Tax Relief for Individuals provided by the CARES Act

We hope that you are keeping yourself, your loved ones, and your community safe from COVID-19 (commonly referred to as the Coronavirus). Along with those paramount health concerns, you may be wondering about some of the recent tax changes meant to help everyone coping with the Coronavirus fallout. In addition to the extended filing and payment deadline to July 15, 2020 for your 2019 income tax returns that I previously told you about, I now want to update you on the tax-related provisions in the Coronavirus Aid, Relief, and Economic Security (CARES) Act, Congress’s $2.2 trillion economic stimulus package that the President signed into law on March 27, 2020.

Recovery rebates for individuals. To help individuals stay afloat during this time of economic uncertainty, the government will send up to $1,200 payments to eligible taxpayers and $2,400 for married couples filing joint returns. An additional $500 additional payment will be sent to taxpayers for each qualifying child dependent under age 17.  This payment is not taxable.

Rebates are gradually phased out, at a rate of 5% of the individual’s adjusted gross income over $75,000 (singles or marrieds filing separately), $112,500 (head of household), and $150,000 (joint). Tax filers must have provided Social Security Numbers (SSNs) for each family member for whom a rebate is claimed. Adoption taxpayer identification numbers will be accepted for adopted children. SSNs are not required for spouses of active military members. The rebates are not available to nonresident aliens, to estates and trusts, or to individuals who themselves could be claimed as dependents.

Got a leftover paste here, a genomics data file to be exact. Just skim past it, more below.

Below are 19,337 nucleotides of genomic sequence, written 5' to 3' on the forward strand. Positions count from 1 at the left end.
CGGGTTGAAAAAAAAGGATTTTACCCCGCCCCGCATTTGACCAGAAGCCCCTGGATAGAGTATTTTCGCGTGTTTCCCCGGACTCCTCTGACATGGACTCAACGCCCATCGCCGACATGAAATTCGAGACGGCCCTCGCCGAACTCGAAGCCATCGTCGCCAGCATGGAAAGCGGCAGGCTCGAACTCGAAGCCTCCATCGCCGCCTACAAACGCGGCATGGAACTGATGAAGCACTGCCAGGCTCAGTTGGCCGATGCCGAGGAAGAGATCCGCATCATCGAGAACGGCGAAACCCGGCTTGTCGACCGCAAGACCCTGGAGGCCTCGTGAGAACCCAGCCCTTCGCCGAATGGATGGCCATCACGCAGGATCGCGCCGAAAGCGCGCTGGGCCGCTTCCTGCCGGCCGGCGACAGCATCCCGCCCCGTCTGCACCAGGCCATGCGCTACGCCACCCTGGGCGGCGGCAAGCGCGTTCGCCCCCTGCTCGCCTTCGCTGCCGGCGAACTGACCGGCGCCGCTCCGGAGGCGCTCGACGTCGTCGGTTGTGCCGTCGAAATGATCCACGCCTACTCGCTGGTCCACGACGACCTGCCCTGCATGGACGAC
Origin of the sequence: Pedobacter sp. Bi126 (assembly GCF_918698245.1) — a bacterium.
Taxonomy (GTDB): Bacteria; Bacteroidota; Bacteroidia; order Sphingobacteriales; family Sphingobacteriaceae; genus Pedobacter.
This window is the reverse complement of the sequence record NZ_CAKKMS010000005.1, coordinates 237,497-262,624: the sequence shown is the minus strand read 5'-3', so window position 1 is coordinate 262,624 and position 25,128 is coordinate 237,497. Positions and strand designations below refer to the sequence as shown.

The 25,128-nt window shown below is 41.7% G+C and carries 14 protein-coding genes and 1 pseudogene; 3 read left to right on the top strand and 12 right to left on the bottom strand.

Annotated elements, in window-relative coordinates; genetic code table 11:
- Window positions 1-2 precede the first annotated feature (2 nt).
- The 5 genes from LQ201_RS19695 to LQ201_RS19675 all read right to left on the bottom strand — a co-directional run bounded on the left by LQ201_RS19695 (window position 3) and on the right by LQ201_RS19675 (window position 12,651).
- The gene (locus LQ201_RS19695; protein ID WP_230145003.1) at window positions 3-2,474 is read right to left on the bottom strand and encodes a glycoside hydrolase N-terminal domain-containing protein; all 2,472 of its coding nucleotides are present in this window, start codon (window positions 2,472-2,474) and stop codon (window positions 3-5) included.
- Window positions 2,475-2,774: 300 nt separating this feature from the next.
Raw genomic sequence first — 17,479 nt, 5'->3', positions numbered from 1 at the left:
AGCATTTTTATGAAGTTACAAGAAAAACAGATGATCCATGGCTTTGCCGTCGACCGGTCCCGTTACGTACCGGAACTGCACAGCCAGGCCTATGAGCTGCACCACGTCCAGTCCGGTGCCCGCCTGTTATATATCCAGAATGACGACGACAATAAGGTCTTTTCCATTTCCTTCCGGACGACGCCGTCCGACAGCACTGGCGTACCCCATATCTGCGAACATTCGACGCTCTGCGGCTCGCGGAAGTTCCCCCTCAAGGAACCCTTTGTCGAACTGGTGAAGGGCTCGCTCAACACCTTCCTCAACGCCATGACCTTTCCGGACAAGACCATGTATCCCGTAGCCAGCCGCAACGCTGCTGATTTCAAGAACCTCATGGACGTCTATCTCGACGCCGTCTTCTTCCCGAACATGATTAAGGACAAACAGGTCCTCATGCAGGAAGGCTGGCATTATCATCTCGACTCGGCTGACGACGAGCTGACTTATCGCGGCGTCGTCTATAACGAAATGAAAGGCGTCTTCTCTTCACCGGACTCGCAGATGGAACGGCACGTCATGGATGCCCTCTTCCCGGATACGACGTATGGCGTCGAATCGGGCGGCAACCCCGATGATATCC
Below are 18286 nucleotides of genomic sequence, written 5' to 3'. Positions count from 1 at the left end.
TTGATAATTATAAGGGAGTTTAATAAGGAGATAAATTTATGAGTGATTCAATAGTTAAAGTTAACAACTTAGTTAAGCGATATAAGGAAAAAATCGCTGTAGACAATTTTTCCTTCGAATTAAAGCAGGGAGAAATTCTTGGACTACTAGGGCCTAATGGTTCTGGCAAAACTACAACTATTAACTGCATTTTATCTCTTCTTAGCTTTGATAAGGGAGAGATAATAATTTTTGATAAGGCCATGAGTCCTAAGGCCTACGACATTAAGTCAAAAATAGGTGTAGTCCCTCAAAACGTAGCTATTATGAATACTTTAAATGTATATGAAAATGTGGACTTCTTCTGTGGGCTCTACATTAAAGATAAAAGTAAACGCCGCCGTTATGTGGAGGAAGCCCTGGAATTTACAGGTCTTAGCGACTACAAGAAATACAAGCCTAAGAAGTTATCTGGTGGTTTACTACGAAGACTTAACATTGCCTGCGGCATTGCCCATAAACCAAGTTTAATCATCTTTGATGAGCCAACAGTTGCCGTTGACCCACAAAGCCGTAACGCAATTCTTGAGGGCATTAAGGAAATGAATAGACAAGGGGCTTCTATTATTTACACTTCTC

The rebates will be paid out in the form of checks or direct deposits. Most individuals won’t have to take any action to receive a rebate. IRS will compute the rebate based on a taxpayer’s tax year 2019 return (or tax year 2018, if no 2019 return has yet been filed). If no 2018 return has been filed, IRS will use information for 2019 provided in Form SSA-1099, Social Security Benefit Statement, or Form RRB-1099, Social Security Equivalent Benefit Statement.

In the coming weeks, Treasury plans to develop a web-based portal for individuals to provide their banking information to the IRS online, so that individuals can receive payments immediately as opposed to checks in the mail. IRS will post all key information on as soon as it becomes available.

Rebates are payable whether or not tax is owed. Thus, individuals who had little or no income, such as those who filed returns simply to claim the refundable earned income credit or child tax credit, qualify for a rebate.
According to IRS, economic impact payments will be available throughout the rest of 2020.

Unemployment Benefits  . The CARES Act expands existing unemployment benefits in two material ways: (1) providing for an extra $600 weekly payment for all weeks of unemploymenmt between April 5 and July 31, 2020, in addition to the weekly benefit amount an eligible employee otherwise receives under state law; and (2) increases the maximum number of weeks an individual may receive benefits to 39 week, whereas previously states capped benefits at 26 weeks.  For the first time, unemployment benefits are now extended to self-employed and part-time workers.